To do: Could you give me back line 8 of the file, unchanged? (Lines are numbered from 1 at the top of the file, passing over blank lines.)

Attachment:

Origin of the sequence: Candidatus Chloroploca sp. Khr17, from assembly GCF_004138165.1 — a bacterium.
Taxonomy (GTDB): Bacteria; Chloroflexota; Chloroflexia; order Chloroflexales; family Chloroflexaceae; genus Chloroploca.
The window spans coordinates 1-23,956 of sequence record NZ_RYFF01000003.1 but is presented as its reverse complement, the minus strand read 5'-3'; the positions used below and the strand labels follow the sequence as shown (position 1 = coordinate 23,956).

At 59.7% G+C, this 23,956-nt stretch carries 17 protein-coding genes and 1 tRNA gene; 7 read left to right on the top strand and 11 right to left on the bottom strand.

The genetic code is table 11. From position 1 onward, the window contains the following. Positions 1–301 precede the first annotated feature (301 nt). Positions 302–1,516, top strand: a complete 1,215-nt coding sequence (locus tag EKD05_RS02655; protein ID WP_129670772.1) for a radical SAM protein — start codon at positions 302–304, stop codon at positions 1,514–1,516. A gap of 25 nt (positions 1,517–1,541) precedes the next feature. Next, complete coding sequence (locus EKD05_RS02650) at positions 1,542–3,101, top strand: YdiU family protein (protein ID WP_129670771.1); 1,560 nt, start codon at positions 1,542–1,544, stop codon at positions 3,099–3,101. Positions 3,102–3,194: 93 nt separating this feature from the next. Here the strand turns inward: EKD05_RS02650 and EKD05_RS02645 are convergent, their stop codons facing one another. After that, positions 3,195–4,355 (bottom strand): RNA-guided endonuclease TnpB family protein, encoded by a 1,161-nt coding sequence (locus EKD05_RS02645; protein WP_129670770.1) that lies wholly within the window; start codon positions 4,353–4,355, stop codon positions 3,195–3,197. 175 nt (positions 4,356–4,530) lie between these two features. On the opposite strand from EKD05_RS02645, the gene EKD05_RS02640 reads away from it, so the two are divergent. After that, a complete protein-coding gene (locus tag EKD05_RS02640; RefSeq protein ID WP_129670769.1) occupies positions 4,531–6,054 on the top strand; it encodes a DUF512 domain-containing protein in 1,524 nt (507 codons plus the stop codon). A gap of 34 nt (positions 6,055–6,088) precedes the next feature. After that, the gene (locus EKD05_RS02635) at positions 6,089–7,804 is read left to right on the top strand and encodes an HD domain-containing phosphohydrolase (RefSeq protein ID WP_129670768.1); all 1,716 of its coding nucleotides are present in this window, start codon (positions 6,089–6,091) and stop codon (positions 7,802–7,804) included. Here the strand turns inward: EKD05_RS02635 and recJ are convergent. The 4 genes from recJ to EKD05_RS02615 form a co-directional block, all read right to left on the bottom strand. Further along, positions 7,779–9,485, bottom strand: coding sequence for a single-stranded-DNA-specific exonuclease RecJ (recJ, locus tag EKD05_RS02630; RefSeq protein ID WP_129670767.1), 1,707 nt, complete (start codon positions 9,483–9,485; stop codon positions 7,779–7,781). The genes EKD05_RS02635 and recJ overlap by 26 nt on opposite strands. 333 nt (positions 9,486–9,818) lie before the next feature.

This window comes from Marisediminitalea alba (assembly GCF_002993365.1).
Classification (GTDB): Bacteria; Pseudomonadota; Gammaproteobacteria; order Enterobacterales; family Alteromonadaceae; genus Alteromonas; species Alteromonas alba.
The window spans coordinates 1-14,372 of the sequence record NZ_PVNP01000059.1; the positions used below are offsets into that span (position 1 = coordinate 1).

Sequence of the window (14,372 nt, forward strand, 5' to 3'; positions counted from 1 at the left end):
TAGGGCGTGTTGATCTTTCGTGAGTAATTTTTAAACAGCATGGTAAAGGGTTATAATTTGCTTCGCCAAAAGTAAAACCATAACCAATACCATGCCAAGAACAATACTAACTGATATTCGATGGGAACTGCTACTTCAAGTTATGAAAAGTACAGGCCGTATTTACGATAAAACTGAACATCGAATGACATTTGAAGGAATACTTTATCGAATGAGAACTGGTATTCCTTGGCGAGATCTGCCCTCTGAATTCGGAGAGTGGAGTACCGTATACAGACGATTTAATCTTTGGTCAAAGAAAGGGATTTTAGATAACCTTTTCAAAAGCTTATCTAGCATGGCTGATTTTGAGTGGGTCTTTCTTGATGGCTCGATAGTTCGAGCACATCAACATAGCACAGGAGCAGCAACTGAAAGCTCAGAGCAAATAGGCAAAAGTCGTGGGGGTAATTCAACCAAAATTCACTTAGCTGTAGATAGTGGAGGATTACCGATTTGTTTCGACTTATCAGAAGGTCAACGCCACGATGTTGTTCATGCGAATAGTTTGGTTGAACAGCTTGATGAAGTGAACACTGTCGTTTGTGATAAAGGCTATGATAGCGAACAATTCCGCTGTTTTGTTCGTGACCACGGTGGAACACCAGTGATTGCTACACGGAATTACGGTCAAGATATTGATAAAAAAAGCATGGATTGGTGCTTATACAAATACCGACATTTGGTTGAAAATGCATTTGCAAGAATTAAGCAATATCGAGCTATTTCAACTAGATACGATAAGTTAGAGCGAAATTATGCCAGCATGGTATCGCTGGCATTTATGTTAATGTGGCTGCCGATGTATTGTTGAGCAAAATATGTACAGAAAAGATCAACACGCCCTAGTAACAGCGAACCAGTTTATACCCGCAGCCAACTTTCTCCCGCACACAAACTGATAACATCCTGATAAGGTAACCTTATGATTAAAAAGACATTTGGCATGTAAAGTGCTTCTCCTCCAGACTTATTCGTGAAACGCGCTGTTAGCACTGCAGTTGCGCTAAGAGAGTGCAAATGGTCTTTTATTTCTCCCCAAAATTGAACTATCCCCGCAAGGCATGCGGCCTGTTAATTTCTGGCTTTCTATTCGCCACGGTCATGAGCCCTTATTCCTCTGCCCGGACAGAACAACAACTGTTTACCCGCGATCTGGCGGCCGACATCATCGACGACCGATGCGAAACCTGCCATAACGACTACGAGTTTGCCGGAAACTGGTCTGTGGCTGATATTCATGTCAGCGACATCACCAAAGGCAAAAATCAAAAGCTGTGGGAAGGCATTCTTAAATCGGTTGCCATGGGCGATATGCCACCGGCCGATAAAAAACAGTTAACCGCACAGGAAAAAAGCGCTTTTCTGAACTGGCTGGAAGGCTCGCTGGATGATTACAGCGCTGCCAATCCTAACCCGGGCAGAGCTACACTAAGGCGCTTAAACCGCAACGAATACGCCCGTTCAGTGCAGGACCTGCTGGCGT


The window spans coordinates 1-14,372 of the sequence record NZ_PVNP01000059.1; the positions used below are offsets into that span (position 1 = coordinate 1).